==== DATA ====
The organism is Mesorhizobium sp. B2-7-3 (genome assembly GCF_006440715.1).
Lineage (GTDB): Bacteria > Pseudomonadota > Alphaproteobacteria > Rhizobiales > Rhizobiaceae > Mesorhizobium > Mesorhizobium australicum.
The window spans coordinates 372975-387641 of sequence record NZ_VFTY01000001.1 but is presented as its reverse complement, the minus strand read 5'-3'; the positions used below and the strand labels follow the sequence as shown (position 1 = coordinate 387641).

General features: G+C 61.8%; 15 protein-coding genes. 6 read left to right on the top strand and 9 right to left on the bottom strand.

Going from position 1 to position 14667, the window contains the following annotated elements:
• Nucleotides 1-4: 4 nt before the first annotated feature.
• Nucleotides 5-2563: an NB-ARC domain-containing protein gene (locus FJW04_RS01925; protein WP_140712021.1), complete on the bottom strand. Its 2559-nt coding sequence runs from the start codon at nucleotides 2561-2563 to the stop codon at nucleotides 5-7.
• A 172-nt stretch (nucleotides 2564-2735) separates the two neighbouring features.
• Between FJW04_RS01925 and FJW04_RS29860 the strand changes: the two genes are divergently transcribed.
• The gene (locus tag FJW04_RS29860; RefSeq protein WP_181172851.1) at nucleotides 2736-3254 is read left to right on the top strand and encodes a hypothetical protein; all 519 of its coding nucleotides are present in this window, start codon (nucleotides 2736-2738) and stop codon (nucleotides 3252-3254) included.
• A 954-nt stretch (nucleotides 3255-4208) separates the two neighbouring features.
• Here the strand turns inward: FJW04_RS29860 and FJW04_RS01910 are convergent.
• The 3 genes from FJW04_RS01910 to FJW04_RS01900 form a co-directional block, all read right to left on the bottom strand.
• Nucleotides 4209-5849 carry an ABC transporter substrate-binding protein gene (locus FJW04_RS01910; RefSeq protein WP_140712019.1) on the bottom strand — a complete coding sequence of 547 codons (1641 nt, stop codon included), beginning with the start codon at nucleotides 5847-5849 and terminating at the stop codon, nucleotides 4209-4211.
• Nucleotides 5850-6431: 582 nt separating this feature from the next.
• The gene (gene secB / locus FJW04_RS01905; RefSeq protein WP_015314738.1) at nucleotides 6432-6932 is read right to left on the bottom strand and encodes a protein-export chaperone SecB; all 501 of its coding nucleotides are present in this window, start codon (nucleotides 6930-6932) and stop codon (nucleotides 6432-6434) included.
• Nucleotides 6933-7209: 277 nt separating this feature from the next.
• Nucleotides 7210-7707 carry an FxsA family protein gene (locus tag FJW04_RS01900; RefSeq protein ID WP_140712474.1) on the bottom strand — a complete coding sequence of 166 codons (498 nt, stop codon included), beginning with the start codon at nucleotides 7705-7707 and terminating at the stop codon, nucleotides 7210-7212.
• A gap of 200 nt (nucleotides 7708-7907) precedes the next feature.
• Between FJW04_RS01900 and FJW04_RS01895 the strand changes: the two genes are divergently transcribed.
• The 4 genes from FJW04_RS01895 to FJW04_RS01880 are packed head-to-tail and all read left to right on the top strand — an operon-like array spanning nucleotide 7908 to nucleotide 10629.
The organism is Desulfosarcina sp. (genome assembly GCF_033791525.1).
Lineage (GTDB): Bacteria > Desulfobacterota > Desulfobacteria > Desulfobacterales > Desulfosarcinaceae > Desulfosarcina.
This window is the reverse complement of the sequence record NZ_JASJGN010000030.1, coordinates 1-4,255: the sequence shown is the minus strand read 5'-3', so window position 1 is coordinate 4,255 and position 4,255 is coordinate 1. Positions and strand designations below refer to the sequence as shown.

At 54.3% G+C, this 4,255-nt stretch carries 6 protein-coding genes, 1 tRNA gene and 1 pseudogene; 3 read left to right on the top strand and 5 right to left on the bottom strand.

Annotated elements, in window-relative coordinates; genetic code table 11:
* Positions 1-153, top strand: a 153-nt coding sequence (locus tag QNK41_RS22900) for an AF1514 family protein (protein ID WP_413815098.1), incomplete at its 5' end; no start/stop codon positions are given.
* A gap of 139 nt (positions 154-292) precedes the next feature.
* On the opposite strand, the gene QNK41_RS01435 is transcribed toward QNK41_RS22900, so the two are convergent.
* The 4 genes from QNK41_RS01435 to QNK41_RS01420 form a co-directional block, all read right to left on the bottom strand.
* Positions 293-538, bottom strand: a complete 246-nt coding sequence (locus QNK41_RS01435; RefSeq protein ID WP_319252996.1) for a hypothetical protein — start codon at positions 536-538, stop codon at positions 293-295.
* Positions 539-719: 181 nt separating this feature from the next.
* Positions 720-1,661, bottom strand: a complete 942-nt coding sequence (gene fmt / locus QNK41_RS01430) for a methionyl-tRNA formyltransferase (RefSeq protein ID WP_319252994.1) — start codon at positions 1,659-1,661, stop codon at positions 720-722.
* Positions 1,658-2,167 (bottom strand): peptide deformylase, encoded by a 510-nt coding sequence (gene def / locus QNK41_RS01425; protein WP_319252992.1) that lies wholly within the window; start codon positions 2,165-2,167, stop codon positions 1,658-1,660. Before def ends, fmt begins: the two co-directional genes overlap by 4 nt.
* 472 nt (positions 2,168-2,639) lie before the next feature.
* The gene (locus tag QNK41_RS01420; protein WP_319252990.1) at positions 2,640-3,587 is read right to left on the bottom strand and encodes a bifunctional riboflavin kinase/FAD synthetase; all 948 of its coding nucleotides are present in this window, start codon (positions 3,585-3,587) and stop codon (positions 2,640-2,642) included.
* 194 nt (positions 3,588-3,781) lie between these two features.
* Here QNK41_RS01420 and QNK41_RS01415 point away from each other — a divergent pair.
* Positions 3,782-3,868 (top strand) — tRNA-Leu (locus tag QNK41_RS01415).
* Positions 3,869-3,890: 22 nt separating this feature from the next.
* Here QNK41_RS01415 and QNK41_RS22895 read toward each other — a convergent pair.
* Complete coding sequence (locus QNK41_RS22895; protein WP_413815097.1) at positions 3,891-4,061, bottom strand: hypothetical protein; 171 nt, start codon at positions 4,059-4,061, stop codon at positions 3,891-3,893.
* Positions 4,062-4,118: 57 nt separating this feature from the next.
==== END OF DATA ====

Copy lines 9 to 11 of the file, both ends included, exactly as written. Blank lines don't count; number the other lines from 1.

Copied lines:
• Between FJW04_RS01925 and FJW04_RS29860 the strand changes: the two genes are divergently transcribed.
• The gene (locus tag FJW04_RS29860; RefSeq protein WP_181172851.1) at nucleotides 2736-3254 is read left to right on the top strand and encodes a hypothetical protein; all 519 of its coding nucleotides are present in this window, start codon (nucleotides 2736-2738) and stop codon (nucleotides 3252-3254) included.
• A 954-nt stretch (nucleotides 3255-4208) separates the two neighbouring features.